A 38 year-old Caucasian woman (KK) was diagnosed with type 1 diabetes at the age of 5 years, which was later confirmed by a strong positivity for anti-GAD (titre >2000 U/mL) and anti-IA2 antibodies. She also had autoimmune hypothyroidism with positive anti-TPO antibodies (>500 mU/L), as did her father.

The patient’s sister (RB) was diagnosed with type 1 diabetes relatively recently, at 39 years of age. She tested strongly positive for anti-GAD, anti-IA2 and anti-TPO antibodies. RB was known to have a pre-existing diagnosis of renal impairment, with an estimated glomerular filtration rate of 40 mL/min and significant proteinuria, five years prior to the diagnosis of diabetes, although no clear diagnosis had been made as to the underlying cause of this. Notably, she did not have any other microvascular complications, such as diabetic retinopathy.

RB gave birth to a daughter (AB) now aged 6 years, who was born with a degree of renal impairment; subsequent ultrasound revealed a multicystic dysplastic right kidney and a left renal cyst with nephrocalcinosis.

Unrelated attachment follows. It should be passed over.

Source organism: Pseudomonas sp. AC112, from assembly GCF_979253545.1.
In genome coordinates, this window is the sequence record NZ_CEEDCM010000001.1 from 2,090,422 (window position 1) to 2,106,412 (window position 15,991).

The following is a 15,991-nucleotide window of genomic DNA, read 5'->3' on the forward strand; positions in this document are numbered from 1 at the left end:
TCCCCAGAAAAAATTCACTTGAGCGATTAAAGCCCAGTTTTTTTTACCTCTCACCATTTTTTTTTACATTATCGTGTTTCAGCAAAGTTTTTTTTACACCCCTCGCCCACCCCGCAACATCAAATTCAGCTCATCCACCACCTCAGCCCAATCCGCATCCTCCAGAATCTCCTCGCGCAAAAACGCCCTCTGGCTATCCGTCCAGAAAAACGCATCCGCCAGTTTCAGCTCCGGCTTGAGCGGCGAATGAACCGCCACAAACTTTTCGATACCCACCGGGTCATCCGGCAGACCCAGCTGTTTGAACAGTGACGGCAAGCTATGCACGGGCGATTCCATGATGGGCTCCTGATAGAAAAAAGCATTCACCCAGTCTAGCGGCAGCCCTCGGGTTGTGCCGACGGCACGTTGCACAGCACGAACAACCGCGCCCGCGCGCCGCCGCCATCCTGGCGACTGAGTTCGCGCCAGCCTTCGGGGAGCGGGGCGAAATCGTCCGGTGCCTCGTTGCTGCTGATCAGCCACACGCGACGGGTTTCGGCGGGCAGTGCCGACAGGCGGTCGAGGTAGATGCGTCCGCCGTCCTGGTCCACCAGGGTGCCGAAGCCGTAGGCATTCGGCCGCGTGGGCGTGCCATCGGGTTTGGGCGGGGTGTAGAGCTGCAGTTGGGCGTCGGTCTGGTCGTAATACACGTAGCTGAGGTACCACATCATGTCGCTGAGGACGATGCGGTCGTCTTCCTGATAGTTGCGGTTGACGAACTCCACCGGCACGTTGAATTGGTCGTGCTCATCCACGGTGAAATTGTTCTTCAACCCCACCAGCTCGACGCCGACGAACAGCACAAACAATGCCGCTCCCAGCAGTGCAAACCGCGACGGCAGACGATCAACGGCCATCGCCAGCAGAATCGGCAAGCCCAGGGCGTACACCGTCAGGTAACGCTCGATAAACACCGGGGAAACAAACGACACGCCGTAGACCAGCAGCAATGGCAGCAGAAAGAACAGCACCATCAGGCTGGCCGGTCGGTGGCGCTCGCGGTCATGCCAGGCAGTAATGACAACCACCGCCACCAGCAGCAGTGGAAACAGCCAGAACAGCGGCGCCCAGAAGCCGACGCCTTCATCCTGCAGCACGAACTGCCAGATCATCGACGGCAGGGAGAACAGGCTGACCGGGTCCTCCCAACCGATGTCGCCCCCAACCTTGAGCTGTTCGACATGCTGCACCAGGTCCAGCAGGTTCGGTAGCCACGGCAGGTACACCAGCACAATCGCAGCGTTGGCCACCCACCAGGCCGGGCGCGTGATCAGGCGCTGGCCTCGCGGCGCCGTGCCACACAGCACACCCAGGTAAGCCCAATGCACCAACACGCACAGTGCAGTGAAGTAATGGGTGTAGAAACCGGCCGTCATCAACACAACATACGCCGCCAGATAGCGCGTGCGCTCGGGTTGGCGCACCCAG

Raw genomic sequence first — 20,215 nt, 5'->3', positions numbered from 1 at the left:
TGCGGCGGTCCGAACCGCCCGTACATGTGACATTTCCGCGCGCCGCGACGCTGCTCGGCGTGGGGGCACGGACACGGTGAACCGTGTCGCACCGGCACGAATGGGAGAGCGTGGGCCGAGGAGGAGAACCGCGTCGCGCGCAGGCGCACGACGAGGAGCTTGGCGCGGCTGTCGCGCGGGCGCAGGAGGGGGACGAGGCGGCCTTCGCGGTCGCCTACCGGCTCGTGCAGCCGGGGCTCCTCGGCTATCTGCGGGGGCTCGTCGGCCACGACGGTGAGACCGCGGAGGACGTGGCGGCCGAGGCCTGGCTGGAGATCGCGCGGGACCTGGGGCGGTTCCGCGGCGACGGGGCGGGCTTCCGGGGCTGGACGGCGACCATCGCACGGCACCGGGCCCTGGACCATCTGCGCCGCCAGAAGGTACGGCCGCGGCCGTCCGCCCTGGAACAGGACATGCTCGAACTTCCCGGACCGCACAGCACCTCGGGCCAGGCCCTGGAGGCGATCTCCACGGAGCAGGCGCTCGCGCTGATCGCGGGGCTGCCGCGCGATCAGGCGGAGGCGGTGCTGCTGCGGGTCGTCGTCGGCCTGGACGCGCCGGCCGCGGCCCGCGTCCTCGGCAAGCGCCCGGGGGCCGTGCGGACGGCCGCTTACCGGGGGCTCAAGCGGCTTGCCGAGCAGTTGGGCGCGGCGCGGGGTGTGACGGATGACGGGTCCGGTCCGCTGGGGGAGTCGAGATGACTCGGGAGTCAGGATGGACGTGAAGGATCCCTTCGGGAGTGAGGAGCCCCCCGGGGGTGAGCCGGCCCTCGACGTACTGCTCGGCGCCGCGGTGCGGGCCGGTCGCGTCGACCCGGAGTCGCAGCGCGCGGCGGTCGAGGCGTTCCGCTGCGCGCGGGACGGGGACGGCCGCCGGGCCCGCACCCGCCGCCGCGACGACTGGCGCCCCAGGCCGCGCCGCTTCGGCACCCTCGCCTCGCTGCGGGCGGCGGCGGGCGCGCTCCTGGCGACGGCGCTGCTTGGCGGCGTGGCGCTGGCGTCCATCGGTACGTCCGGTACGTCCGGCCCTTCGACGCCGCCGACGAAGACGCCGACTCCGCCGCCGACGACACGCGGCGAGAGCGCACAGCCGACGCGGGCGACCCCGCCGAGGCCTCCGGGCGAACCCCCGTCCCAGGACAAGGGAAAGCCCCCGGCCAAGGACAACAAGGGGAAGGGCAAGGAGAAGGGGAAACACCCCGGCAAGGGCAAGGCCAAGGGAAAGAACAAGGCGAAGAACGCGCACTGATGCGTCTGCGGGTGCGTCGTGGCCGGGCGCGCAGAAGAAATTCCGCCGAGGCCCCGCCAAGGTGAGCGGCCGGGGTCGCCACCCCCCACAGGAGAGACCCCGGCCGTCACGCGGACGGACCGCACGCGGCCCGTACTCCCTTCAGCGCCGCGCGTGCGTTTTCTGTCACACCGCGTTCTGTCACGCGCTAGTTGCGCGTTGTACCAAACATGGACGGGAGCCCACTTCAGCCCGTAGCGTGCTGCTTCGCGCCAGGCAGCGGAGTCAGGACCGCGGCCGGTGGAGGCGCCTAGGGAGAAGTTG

Given the combination of familial diabetes and renal impairment and cysts developing at a young age, the possibility of a genetic problem was raised. Genome screening and mutation analysis confirmed the presence of a heterozygous hepatocyte nuclear factor (HNF-1B) mutation on exon 4 in patient RB, which would be consistent with monogenic diabetes type 5 (also known as Renal Cysts And Diabetes [RCAD]).

This led to targeted screening of her other family members for the same mutation, as shown in the accompanying flow chart (Figure 1). Her mother (RB), her aunt the proband (KK) and her grandmother (CH) were all found to have the same mutation. Interestingly, CH (the proband’s mother) did not have diabetes but was diagnosed with stage 3 chronic kidney disease with no albuminuria, and she had a history of absence seizures since the age of 3 years (cerebral disorders are a further recognised complication of HNF-1B mutations). The rest of the family tree is also outlined in Figure 1.

Grant, Figure 1